Over the years, Simon's craft sharpened, his characters multiplied, his philosophical and emotional insights deepened, and his favorite lyrics became more impressionistic and poetic. But winningly, his music remained accessible as he teased apart new layers in existing forms and interwove the fresh threads if his ever-broadening musical grasp. Simon sees himself first as a songwriter, secondarily as a performer and recording artist, but as these recordings attest, his words, melodies, arrangements and estimable guitar playing are all deeply intertwined. Simon always surrounded himself with carefully picked players who add original colors to his songs with their instruments and voices. Listening to a set of his recordings, it's easy to appreciate the songwriter, but difficult to untangle that appreciation from the carefully crafted performances.

The set's booklet includes full lyrics, but no song notes by the author. Simon, most likely, sees the lyrics as the best possible explanation of the songs. Still, the stories behind the songs would have been an interesting extra. The absence of Simon & Garfunkel recordings leaves the listener to remember how Simon's first blaze of glory sounded; the words are here in three early songs, but as noted, Simon's lyrics are deeply wedded to his expression, which originally included Art Garfunkel. The set's forward is written by painter (and apparent Paul Simon superfan) Chuck Close, and the liner notes are by Tom Moon. Full musician, production and release credits are also included. [©2011 hyperbolium dot com]
Help other customers find the most helpful reviews 
Was this review helpful to you? Yes No

Be the first person to comment on this review.

[Add comment]
Post a comment
To insert a product link use the format: [[ASIN:ASIN product-title]] (What's this?)
Amazon will display this name with all your submissions, including reviews and discussion posts. (Learn more)
Name:
Badge:
This badge will be assigned to you and will appear along with your name.
There was an error. Please try again.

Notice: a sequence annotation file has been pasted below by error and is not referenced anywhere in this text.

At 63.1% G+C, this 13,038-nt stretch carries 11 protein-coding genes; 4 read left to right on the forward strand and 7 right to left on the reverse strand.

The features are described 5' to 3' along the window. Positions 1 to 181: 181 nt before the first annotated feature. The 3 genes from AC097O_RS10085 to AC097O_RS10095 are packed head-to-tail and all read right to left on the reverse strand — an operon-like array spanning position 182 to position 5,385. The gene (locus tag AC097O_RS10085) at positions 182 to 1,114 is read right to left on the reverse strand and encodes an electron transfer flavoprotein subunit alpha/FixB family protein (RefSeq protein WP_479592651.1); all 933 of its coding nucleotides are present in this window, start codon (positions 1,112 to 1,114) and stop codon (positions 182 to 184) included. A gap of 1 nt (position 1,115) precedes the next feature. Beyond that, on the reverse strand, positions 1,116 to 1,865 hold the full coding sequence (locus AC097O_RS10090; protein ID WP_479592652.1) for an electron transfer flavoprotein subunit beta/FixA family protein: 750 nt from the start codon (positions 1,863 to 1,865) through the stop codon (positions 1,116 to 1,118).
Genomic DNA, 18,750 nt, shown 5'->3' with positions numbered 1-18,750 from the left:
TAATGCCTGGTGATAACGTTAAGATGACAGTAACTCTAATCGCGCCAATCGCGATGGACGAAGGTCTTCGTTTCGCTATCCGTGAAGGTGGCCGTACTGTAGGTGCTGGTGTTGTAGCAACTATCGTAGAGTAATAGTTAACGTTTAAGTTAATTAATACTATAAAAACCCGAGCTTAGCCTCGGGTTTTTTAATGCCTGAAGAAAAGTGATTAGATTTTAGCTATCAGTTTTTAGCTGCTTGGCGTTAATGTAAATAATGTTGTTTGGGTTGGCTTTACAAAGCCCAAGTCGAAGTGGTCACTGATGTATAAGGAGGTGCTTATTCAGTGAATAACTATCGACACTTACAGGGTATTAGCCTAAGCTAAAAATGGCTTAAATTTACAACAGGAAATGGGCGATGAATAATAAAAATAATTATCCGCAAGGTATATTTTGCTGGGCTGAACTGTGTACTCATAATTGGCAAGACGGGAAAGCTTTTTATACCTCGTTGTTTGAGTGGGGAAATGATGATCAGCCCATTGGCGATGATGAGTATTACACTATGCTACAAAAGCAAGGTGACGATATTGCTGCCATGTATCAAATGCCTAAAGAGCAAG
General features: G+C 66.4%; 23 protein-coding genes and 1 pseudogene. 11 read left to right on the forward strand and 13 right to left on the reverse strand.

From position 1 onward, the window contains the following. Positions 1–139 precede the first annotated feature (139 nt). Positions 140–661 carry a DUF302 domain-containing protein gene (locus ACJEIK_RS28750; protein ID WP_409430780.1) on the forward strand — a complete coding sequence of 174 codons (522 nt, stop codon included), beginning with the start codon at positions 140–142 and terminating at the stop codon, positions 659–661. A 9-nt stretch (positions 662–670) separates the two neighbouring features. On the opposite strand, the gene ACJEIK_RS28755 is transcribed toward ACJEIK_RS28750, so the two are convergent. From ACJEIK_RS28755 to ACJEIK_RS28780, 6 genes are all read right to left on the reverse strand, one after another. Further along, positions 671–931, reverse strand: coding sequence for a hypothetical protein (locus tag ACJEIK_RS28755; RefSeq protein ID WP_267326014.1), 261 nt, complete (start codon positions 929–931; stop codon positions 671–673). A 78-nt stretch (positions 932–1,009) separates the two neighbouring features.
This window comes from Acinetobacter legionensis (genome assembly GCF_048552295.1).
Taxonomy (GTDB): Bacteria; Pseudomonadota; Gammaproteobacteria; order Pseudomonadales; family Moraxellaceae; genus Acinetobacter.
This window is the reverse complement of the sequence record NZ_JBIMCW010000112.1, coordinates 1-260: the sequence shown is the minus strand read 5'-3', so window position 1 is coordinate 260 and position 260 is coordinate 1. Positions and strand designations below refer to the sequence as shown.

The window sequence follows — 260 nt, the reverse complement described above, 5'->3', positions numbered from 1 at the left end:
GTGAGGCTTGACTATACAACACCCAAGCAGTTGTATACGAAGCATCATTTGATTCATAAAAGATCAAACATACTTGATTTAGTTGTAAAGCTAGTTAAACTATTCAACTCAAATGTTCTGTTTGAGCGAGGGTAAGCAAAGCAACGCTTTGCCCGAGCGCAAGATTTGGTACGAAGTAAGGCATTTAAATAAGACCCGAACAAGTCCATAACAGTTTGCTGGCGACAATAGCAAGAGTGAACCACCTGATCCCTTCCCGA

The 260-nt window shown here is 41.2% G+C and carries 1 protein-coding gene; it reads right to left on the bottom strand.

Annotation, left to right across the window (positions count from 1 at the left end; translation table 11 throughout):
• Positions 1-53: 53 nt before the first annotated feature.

Please see the full guidelines here.

Official Comment

As a representative of this product you can post one Official Comment on this review. It will appear immediately below the review wherever it is displayed.   Learn more
The following name and badge will be shown with this comment:
 (edit name)
After clicking the Post button you will be asked to create your public name, which will be shown with all your contributions.

Is this your product?

If you are the author, artist, manufacturer or an official representative of this product, you can post an Official Comment on this review. It will appear immediately below the review wherever it is displayed.  Learn more
Otherwise, you can still post a regular comment on this review.

Is this your product?

If you are the author, artist, manufacturer or an official representative of this product, you can post an Official Comment on this review. It will appear immediately below the review wherever it is displayed.   Learn more
 
System timed out

We were unable to verify whether you represent the product. Please try again later, or retry now. Otherwise you can post a regular comment.

Since you previously posted an Official Comment, this comment will appear in the comment section below. You also have the option to edit your Official Comment.   Learn more
The maximum number of Official Comments have been posted. This comment will appear in the comment section below.   Learn more
Prompts for sign-in